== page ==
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1.0 Worship Changes with the Giving of the Law; Part 1 the Priesthood and the Tabernacle

Part of the law received on Mount Sinai related to the operation of what is referred to as the Priestly Law. In fact, the whole liturgy of Old Testament times is changed radically with the giving of the Law. Whereas before altars had been set up in places where contact with God had been made, and services had certainly been performed there is a lack of any evidence that shows any kind of substantial structure and rules. That changes with the giving of the Law.  The new system is complex, and details were to be followed to the letter.

Look at the amount of material covered in the law regarding the Priests, and the Tabernacle, the movable temple that moved with the people during the Exodus.  The chapters include Exodus 25 – 31and 35 – 40; Leviticus 1 – 27; Numbers 1 – 10.  All those chapters are details of the law specifying the sanctuary in the wilderness, the sacrificial rituals, the priestly garb, the ritual cleanings, and other priestly duties.[i]

This staggering amount of scripture is too much to examine in this article, but we need to look at some key points.

Exodus 25 specifies the building of the tabernacle including the Ark of the Covenant, and other fixtures. As far as where to get the materials:

“Speak to the people of Israel, that they take for me a contribution. From every man whose heart moves him you shall receive the contribution for me.  (Exo 25:2 ESV)

These contributions could be acacia wood, gold, silver, bronze, blue and purple and scarlet yarns,lamp oil, precious stones and a host of other materials specifically named.

Look at the intricate design specifications for the Ark of the Covenant:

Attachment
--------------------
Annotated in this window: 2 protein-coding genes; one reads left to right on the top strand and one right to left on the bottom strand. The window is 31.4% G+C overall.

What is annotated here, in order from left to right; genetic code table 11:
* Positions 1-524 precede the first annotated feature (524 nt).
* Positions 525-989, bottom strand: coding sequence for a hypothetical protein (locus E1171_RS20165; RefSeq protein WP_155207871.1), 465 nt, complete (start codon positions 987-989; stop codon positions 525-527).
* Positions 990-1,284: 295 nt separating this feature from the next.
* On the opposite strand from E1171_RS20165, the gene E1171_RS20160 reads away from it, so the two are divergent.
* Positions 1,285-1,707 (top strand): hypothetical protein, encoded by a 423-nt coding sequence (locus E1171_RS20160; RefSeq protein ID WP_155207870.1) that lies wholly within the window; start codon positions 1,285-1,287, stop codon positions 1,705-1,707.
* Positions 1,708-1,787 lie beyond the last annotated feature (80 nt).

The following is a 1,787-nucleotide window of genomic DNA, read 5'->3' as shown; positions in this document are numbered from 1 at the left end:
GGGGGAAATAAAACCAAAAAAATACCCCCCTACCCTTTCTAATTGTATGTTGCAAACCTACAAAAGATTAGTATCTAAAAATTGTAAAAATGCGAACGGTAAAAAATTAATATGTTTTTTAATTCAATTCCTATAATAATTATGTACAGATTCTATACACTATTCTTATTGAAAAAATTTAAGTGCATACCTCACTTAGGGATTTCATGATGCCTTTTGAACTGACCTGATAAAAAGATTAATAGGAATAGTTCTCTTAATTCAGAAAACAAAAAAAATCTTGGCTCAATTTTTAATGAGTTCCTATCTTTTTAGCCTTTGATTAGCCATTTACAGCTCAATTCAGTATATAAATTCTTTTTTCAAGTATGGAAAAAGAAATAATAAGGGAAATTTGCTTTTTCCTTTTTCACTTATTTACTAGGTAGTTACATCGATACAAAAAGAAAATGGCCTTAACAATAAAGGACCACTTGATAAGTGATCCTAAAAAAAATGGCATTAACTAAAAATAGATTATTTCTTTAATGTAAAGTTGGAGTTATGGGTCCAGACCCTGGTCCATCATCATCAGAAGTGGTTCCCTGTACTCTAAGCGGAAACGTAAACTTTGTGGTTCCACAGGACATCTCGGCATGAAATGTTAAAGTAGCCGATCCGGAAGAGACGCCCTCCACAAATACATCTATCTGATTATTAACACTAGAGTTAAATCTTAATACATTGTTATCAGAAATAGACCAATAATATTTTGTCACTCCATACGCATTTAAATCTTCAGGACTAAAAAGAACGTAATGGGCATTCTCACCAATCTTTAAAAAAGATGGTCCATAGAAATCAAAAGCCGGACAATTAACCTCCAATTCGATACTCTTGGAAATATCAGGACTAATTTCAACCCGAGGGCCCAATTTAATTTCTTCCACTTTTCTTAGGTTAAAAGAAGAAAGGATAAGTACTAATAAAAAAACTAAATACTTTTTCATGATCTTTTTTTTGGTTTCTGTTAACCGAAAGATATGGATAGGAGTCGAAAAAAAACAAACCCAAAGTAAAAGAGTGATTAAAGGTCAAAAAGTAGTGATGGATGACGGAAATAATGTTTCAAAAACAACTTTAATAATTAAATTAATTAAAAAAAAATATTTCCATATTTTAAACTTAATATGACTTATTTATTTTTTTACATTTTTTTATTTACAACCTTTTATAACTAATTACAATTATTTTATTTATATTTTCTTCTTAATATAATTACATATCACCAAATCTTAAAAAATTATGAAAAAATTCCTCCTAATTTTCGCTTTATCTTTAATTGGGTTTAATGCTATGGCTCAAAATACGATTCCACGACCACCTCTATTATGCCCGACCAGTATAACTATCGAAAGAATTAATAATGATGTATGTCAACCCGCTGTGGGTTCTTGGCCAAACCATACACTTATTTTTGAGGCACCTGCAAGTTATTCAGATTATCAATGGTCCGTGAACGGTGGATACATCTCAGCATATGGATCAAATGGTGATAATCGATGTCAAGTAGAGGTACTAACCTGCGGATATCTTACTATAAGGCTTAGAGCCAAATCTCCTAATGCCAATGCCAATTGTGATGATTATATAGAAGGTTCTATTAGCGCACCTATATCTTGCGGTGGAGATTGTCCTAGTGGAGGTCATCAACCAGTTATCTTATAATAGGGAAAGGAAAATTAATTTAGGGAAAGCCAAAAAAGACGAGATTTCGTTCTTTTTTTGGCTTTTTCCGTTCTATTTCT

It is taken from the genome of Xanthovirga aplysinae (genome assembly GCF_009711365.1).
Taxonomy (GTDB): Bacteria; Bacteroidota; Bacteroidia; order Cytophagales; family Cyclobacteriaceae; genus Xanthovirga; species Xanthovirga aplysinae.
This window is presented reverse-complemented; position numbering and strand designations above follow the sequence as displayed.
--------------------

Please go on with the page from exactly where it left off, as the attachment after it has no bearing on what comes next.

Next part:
“They shall make an ark of acacia wood. Two cubits and a half shall be its length, a cubit and a half its breadth, and a cubit and a half its height. You shall overlay it with pure gold, inside and outside shall you overlay it, and you shall make on it a molding of gold around it. You shall cast four rings of gold for it and put them on its four feet, two rings on the one side of it, and two rings on the other side of it. You shall make poles of acacia wood and overlay them with gold. And you shall put the poles into the rings on the sides of the ark to carry the ark by them. The poles shall remain in the rings of the ark; they shall not be taken from it. And you shall put into the ark the testimony that I shall give you. “You shall make a mercy seat of pure gold. Two cubits and a half shall be its length, and a cubit and a half its breadth. And you shall make two cherubim of gold; of hammered work shall you make them, on the two ends of the mercy seat. Make one cherub on the one end, and one cherub on the other end. Of one piece with the mercy seat shall you make the cherubim on its two ends. The cherubim shall spread out their wings above, overshadowing the mercy seat with their wings, their faces one to another; toward the mercy seat shall the faces of the cherubim be. And you shall put the mercy seat on the top of the ark, and in the ark you shall put the testimony that I shall give you. There I will meet with you, and from above the mercy seat, from between the two cherubim that are on the ark of the testimony, I will speak with you about all that I will give you in commandment for the people of Israel.  (Exo 25:10-22 ESV)